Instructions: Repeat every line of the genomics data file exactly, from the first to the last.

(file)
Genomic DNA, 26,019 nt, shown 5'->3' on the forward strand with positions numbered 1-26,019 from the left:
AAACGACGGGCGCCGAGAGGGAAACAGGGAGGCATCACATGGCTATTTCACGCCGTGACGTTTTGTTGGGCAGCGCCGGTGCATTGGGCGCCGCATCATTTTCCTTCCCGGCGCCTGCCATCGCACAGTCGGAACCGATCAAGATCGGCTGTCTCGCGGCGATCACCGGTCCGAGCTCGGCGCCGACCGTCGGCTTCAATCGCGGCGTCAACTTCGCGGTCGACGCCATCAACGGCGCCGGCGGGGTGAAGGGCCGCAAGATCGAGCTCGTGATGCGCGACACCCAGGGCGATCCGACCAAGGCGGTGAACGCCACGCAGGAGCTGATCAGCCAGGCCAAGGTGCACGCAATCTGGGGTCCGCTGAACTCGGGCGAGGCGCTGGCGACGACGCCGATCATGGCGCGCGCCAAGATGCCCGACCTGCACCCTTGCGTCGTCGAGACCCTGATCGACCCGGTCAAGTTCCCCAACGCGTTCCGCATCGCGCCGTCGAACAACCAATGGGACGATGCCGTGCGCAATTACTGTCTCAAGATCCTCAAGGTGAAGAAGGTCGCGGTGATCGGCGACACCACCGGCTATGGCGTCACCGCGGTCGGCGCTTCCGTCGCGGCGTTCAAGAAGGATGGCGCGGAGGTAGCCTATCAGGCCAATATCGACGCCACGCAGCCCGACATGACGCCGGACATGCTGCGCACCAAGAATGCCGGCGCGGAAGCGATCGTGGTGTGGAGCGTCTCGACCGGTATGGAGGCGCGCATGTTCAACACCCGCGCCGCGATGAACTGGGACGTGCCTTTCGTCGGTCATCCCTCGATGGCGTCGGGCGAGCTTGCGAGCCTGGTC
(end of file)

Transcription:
Genomic DNA, 26,019 nt, shown 5'->3' on the forward strand with positions numbered 1-26,019 from the left:
AAACGACGGGCGCCGAGAGGGAAACAGGGAGGCATCACATGGCTATTTCACGCCGTGACGTTTTGTTGGGCAGCGCCGGTGCATTGGGCGCCGCATCATTTTCCTTCCCGGCGCCTGCCATCGCACAGTCGGAACCGATCAAGATCGGCTGTCTCGCGGCGATCACCGGTCCGAGCTCGGCGCCGACCGTCGGCTTCAATCGCGGCGTCAACTTCGCGGTCGACGCCATCAACGGCGCCGGCGGGGTGAAGGGCCGCAAGATCGAGCTCGTGATGCGCGACACCCAGGGCGATCCGACCAAGGCGGTGAACGCCACGCAGGAGCTGATCAGCCAGGCCAAGGTGCACGCAATCTGGGGTCCGCTGAACTCGGGCGAGGCGCTGGCGACGACGCCGATCATGGCGCGCGCCAAGATGCCCGACCTGCACCCTTGCGTCGTCGAGACCCTGATCGACCCGGTCAAGTTCCCCAACGCGTTCCGCATCGCGCCGTCGAACAACCAATGGGACGATGCCGTGCGCAATTACTGTCTCAAGATCCTCAAGGTGAAGAAGGTCGCGGTGATCGGCGACACCACCGGCTATGGCGTCACCGCGGTCGGCGCTTCCGTCGCGGCGTTCAAGAAGGATGGCGCGGAGGTAGCCTATCAGGCCAATATCGACGCCACGCAGCCCGACATGACGCCGGACATGCTGCGCACCAAGAATGCCGGCGCGGAAGCGATCGTGGTGTGGAGCGTCTCGACCGGTATGGAGGCGCGCATGTTCAACACCCGCGCCGCGATGAACTGGGACGTGCCTTTCGTCGGTCATCCCTCGATGGCGTCGGGCGAGCTTGCGAGCCTGGTC